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Discussion Starter · #1 ·
This morning my FEMA team was deployed to Danvers, MA due to an explosion that occurred at an ink production plant. We spent the entire day searching houses and conducting structural assessments of damaged buildings. Glad to be home this evening!

Here is a link to the NECN news network, which has several video clips regarding the explosion. I don't know how long they'll have the videos on their site, so I'll try to accumulate some photos to post as well. Considering the damage, it was amazing that nobody was killed.

http://www.boston.com/news/necn/

I only noticed one small video clip of my teammate and his dog walking into a house. Hopefully I can gather up some photos of the dogs doing their thing.

If anybody knows how to copy the news videos, I'd love to save them to my computer.

I'll probably post more about this later - after I get some rest and after the Holiday.
 

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Discussion Starter · #2 ·
Here's a link to photos taken by our team for the above-mentioned deployment. Some striking photos of the damage. There aren't too many canine pics. I'm the handler with the black labrador.

http://www.matf.org/gallery/Danvers?page=1

You can see why it takes a very specially trained group (from many disciplines) of people to respond to these events.
 

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My sister is in Danvers today (just for the day). She's speechless at the destruction.

She says they did not even have telephone service yesterday in the city.

Thanks, Konnie, for the posts.
 

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Discussion Starter · #6 ·
The US Chemical Safety Board released a computer simulation showing the cause of the explosion in Danvers that my dog and I were deployed to in Nov. of '06. Very interesting video showing the extent of the damage. My dog and I searched the houses on the block directly adjacent to the chemical plant. You can see video of the debris we worked through.

http://www.myfoxboston.com/myfox/pa...n=1&locale=EN-US&layoutCode=TSTY&pageId=5.7.1

This video shows how dangerous the jobs of a FEMA canine search specialist and their dog are. I sent my dog into the first four houses adjacent to the blast area without being able to enter the building with him. It was deemed too dangerous for me to enter. Thus, my dog had to search completely independently of me and without any instruction (aside from his initial command to search). He had to ignore all distractions (and there were many - most of the refridgerators had exploded all over the kitchen) and work completely out of sight of me - even on the second floor of these homes - while I remained on the front lawn. This also demonstrates the type of dog required to do this job. Its not a weekend warrior endeavor!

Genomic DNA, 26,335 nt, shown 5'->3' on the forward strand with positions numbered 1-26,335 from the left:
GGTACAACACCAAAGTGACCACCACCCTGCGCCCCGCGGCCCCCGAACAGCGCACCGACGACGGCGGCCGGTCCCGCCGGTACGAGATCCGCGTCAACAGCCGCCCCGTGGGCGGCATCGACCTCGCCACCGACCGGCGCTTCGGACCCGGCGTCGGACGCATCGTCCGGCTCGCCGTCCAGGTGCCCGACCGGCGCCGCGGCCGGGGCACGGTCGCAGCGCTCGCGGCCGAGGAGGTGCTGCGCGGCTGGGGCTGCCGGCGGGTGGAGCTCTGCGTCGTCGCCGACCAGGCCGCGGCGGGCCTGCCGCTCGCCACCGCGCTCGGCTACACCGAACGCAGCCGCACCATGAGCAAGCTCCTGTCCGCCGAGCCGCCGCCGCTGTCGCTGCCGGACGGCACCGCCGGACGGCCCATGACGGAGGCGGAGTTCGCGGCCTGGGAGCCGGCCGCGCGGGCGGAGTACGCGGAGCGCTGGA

Again, amazing that nobody was seriously injured or killed in this blast. The residents of Danvers were very lucky!
 

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Konnie, I'm would think that you've also met those handlers that expressed an interest in SAR. When confronted with the possibility that they may have to send thier dog into a dangerous situation, the opted out of SAR. It's tough work, that is heavily goal oriented. The goal being to save lives. I'm glad as well, no one was injured.

DFrost
 

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A big "Thank you" for your efforts in SAR.
Having been in the printing industry for almost 40 yrs I can imagine the devistation created by that blast. I've seen how easy a fire or explosion can occur. Nasty chemicals!
 

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Quite the multi agency event.

The pictures probabably don't do it justice either. I really can't beleive no one was killed.

Nice when all your hard work and training can be so useful. Keep up the good work.

Were any dogs or handlers injured on the task?
 

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Discussion Starter · #10 ·
Quite the multi agency event.

The pictures probabably don't do it justice either. I really can't beleive no one was killed.

Nice when all your hard work and training can be so useful. Keep up the good work.

Were any dogs or handlers injured on the task?
5 of our MATF-1 handler-canine teams were deployed. None of the dogs or handlers were injured - not even a cut pad.

It is nice to be useful, but I'd be much happier if we never had to use our skills. I think you can relate to that!
 
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